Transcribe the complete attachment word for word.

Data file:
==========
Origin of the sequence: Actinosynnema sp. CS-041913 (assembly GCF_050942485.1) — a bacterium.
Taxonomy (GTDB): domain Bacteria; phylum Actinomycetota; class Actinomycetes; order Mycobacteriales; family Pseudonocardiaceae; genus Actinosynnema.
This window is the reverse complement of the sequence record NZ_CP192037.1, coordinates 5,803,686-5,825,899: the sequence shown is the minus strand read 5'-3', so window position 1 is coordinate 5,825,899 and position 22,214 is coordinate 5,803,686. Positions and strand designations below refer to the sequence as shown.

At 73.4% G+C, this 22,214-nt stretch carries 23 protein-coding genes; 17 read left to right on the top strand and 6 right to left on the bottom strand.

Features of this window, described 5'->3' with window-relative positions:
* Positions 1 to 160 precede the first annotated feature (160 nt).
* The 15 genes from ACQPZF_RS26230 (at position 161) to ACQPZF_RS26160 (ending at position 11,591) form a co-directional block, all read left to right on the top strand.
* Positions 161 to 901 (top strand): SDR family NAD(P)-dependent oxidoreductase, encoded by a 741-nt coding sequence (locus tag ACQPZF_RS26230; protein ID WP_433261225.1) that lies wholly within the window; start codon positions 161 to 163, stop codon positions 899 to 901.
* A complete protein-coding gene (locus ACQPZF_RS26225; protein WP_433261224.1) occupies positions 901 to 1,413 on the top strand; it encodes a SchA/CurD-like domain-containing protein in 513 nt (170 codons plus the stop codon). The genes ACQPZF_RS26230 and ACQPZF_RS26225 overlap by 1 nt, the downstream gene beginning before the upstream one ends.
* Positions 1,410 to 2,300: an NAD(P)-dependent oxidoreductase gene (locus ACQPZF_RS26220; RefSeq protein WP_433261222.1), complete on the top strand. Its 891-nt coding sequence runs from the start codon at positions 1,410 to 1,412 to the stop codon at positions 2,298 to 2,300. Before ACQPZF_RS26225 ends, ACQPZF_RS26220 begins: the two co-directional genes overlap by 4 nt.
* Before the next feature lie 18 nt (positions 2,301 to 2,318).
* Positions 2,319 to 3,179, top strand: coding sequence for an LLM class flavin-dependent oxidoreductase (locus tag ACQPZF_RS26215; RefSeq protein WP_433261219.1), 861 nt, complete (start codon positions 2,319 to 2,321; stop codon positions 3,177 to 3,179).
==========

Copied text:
Origin of the sequence: Actinosynnema sp. CS-041913 (assembly GCF_050942485.1) — a bacterium.
Taxonomy (GTDB): domain Bacteria; phylum Actinomycetota; class Actinomycetes; order Mycobacteriales; family Pseudonocardiaceae; genus Actinosynnema.
This window is the reverse complement of the sequence record NZ_CP192037.1, coordinates 5,803,686-5,825,899: the sequence shown is the minus strand read 5'-3', so window position 1 is coordinate 5,825,899 and position 22,214 is coordinate 5,803,686. Positions and strand designations below refer to the sequence as shown.

At 73.4% G+C, this 22,214-nt stretch carries 23 protein-coding genes; 17 read left to right on the top strand and 6 right to left on the bottom strand.

Features of this window, described 5'->3' with window-relative positions:
* Positions 1 to 160 precede the first annotated feature (160 nt).
* The 15 genes from ACQPZF_RS26230 (at position 161) to ACQPZF_RS26160 (ending at position 11,591) form a co-directional block, all read left to right on the top strand.
* Positions 161 to 901 (top strand): SDR family NAD(P)-dependent oxidoreductase, encoded by a 741-nt coding sequence (locus tag ACQPZF_RS26230; protein ID WP_433261225.1) that lies wholly within the window; start codon positions 161 to 163, stop codon positions 899 to 901.
* A complete protein-coding gene (locus ACQPZF_RS26225; protein WP_433261224.1) occupies positions 901 to 1,413 on the top strand; it encodes a SchA/CurD-like domain-containing protein in 513 nt (170 codons plus the stop codon). The genes ACQPZF_RS26230 and ACQPZF_RS26225 overlap by 1 nt, the downstream gene beginning before the upstream one ends.
* Positions 1,410 to 2,300: an NAD(P)-dependent oxidoreductase gene (locus ACQPZF_RS26220; RefSeq protein WP_433261222.1), complete on the top strand. Its 891-nt coding sequence runs from the start codon at positions 1,410 to 1,412 to the stop codon at positions 2,298 to 2,300. Before ACQPZF_RS26225 ends, ACQPZF_RS26220 begins: the two co-directional genes overlap by 4 nt.
* Before the next feature lie 18 nt (positions 2,301 to 2,318).
* Positions 2,319 to 3,179, top strand: coding sequence for an LLM class flavin-dependent oxidoreductase (locus tag ACQPZF_RS26215; RefSeq protein WP_433261219.1), 861 nt, complete (start codon positions 2,319 to 2,321; stop codon positions 3,177 to 3,179).